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Barbara raised her boys right

Posted on Wed, Dec. 06, 2006email thisprint this

State denies sick boy $360 for blanketsState officials are spending thousands of dollars to fight a disabled boy's request for $360 worth of special blankets to keep warm.

BY CAROL MARBIN MILLER
cmarbin@MiamiHerald.com

PETER ANDREW BOSCH/MIAMI HERALD STAFF


LOVING TOUCH: Kevin Estinfil, who is severely disabled, needs thermal blankets that would cost the state $360 a year. State officials are spending thousands of dollars to fight his request


Kevin Estinfil is a badly disabled kid. He has severe cerebral palsy, is blind, has a shunt in his brain to drain excess fluid and has daily seizures. And his body can't control its own temperature.

Kevin, who is 12, can get as cold as 93 or 94 degrees, and he can't communicate when he feels pain or discomfort.

What would help keep Kevin warm, his doctors say, are special thermal blankets, which cost $10 each. He needs about three a month, for a cost of about $360 a year.

But for more than a year, the state Agency for Persons with Disabilities has refused to pay for them. The blankets, they say, ``have not been determined to be medically necessary.''

To make its case, the state has racked up thousands of dollars in legal fees fighting Kevin, who lost an appeal before a state hearing officer and is now appealing to the Third District Court of Appeal in Miami-Dade.

'I keep thinking, `It's a blanket. It's not like he's asking for a car,' '' said Lizel Gonzalez, Kevin's lawyer at Legal Services of Greater Miami. ``Give the kid a blanket. His life is hard enough.''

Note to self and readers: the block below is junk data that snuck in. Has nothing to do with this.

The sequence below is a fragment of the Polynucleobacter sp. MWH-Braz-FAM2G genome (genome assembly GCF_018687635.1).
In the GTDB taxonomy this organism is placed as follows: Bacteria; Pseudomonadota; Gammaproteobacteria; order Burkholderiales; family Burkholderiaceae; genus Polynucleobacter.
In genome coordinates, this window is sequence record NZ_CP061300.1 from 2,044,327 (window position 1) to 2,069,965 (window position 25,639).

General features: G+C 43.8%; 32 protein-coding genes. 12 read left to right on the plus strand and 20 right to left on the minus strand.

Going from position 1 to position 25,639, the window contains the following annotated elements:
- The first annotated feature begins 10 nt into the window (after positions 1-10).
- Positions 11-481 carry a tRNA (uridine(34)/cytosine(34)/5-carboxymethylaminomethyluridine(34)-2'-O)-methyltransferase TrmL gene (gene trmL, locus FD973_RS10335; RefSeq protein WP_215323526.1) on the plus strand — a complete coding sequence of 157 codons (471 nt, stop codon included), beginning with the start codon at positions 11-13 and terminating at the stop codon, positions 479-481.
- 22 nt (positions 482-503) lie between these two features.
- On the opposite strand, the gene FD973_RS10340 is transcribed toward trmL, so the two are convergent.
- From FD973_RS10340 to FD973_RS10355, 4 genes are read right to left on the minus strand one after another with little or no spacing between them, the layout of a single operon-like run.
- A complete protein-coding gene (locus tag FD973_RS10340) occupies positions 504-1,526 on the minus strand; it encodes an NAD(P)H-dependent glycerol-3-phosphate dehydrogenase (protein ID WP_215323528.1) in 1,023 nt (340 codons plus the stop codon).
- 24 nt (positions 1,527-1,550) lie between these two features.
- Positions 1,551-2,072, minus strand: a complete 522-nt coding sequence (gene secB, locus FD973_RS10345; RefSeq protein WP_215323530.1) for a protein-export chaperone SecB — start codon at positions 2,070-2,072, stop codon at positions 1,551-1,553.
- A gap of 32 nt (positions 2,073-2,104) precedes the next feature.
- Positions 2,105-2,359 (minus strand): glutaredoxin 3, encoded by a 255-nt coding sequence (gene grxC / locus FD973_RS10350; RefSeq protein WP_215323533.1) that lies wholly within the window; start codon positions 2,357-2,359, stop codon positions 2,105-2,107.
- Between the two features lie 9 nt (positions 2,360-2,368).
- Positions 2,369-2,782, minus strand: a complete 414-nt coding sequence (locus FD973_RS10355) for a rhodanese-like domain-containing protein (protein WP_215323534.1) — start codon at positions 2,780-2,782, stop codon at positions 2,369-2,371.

JoAnn Carrin, a spokeswoman for Attorney General Charlie Crist's office, which has represented the disabilities agency during some of the litigation, declined to discuss Kevin's case. ''This is ongoing litigation, and I wouldn't be able to comment on specifics,'' she said.

Lindsay Hodges, a spokeswoman for the disabilities agency, said she, too, could not discuss Kevin's case in detail. But, she added, agency officials were reviewing the case late Tuesday in an effort to determine whether more could be done to help the boy.

''We are concerned when any family feels their needs are not being adequately met,'' Hodges said.

``We are exploring other options that may be able to provide this service to this family.''

BABY HOUSE IS HOME

Ninety pounds and chubby-cheeked, Kevin lives with 14 other severely disabled children at a specialized group home in North Miami Beach called Baby House, which is run by United Cerebral Palsy.

He has lived there since 1999. His caregivers feed him through a tube in his stomach. They drain his tracheostomy and take his temperature constantly.